Background The significance of reduced vitamin D (25-OHD) to skeletal health, as assessed by radiological changes and fracture risk, is not known in detail. The uncertainty of this nutritional interaction becomes critical for instance in cases of potential non-accidental fracture. In order to provide an insight into this area we studied a paediatric group at high risk of low vitamin D levels.
Aims We aimed to estimate the incidence of radiological bony changes in patients attending a paediatric tuberculosis clinic, many of whom have chronically low vitamin D levels. Secondary outcomes were to assess whether serological markers of bone health can be used to identify those at greater risk of osteopenia and rickets.
Methods Children attending a paediatric TB clinic between 01/01/2008 and 31/12/2011 had blood samples, including serum vitamin D levels, and chest radiograph taken as part of routine investigation at diagnosis. All radiographs were reported independently and retrospectively by two consultant radiologists, who were blinded to the child’s vitamin D status, on the presence of osteopenia or rickets.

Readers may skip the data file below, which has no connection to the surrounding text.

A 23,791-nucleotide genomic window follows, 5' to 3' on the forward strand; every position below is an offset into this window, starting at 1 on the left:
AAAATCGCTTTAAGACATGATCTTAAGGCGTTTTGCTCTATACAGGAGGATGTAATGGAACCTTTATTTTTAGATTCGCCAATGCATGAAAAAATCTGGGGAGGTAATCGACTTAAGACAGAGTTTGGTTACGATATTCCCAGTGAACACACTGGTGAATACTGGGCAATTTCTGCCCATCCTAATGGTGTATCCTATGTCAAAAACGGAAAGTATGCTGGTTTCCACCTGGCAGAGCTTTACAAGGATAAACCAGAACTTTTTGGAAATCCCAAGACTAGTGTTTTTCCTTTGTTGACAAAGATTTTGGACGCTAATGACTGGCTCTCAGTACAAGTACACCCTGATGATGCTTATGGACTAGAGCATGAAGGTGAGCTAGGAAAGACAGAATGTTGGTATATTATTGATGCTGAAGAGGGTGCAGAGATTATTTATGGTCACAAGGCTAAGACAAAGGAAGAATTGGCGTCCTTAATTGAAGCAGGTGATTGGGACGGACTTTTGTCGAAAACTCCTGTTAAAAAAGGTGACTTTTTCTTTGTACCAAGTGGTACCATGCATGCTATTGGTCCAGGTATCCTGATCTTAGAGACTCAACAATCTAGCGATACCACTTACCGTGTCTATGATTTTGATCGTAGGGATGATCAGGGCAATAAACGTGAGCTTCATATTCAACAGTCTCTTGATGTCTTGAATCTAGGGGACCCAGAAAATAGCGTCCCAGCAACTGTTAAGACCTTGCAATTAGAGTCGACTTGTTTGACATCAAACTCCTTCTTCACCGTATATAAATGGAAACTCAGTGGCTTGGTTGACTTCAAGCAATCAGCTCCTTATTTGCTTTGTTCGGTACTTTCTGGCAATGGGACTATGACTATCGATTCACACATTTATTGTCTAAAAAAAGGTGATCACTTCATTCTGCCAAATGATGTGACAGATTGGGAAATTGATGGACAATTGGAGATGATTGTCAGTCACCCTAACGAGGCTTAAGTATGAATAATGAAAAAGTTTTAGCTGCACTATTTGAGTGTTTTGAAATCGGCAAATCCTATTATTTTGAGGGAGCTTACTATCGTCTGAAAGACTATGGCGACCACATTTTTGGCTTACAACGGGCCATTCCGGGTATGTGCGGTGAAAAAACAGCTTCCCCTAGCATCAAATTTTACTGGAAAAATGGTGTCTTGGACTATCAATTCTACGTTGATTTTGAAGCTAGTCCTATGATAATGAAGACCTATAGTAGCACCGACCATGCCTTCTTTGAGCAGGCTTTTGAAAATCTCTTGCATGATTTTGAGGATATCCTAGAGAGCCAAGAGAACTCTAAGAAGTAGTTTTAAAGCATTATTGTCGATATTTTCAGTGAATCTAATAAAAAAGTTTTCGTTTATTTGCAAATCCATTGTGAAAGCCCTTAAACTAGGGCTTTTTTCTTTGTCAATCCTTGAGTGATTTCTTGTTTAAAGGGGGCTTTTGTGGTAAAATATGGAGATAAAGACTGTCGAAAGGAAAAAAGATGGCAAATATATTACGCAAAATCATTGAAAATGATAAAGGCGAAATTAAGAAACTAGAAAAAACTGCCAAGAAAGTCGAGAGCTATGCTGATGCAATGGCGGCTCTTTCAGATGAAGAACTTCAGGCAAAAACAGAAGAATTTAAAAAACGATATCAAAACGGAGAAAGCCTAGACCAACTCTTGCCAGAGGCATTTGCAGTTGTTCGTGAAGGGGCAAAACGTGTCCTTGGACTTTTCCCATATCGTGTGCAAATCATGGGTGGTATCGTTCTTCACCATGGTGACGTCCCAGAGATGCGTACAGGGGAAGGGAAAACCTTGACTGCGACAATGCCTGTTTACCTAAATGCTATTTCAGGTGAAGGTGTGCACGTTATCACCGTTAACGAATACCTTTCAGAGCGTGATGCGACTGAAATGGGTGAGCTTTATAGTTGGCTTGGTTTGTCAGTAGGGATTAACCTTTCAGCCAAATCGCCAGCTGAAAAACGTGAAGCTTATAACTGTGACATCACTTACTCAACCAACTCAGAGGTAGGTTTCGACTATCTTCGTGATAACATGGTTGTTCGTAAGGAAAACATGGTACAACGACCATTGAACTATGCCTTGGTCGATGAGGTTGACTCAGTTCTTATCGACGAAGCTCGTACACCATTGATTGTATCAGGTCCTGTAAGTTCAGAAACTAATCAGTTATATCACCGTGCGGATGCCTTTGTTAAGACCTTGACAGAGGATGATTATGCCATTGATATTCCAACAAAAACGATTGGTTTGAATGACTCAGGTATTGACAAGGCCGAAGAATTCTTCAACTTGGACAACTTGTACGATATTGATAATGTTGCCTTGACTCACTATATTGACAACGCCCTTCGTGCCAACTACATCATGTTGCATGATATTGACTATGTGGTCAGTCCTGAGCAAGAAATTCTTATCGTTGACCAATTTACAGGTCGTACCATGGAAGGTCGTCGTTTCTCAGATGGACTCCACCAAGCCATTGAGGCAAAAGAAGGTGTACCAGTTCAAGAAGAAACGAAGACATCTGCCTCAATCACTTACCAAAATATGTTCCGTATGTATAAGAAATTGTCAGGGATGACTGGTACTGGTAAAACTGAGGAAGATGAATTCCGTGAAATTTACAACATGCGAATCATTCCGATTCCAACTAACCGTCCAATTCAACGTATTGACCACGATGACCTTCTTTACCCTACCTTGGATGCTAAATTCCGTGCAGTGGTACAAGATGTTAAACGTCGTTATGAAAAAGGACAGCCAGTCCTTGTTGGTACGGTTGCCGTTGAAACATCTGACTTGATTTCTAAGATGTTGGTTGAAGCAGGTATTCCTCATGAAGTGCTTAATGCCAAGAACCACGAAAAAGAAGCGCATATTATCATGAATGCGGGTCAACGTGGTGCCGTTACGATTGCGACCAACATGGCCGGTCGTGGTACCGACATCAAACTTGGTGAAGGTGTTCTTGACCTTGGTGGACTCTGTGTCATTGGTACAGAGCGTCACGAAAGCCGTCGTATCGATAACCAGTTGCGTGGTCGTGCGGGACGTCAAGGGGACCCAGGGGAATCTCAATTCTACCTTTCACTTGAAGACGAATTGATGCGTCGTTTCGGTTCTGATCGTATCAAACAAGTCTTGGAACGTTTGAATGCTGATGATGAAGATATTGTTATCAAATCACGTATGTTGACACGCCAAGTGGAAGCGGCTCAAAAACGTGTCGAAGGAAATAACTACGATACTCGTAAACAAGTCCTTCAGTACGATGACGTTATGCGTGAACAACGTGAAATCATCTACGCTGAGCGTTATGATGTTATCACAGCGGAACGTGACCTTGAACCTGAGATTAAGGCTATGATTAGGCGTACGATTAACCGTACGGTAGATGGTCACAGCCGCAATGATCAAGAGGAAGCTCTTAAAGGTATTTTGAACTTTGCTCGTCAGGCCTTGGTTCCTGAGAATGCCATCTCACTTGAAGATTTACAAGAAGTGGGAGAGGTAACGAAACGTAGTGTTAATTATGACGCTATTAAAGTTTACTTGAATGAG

Results 174 children were included in this study (46.6% male, median age 7 years range, 0.25–16y). At the point of diagnosis, 35 children were 25-OHD deficient (levels <25nmol/l), 57 were insufficient (levels 25–49nmol/l). During the study none of the cases suffered fracture and none had clinical evidence of rickets. Osteopenia was reported in one child by one radiologist. This child had a vitamin D level of 22 nmol/l and a raised PTH at 36.9.
PTH levels were normal in 92 children, unavailable in 45 and raised in 30 children, of whom 29 had normal radiological skeletal appearances. A significant correlation between 25-OHD and PTH was identified (r=–0.371, 95% CI –0.5105 to –0.2123, p value <0.0001). Two children had hypocalcaemia with vitamin D deficiency but had normal PTH and alkaline phosphatase levels. There was no correlation between serum 25-OHD levels and alkaline phosphatase levels.
Conclusion The low incidence of radiographic bony abnormality and absence of fractures in a cohort of children with vitamin D deficiency, suggests many children with low serum vitamin D levels are unlikely to develop rickets and fractures.
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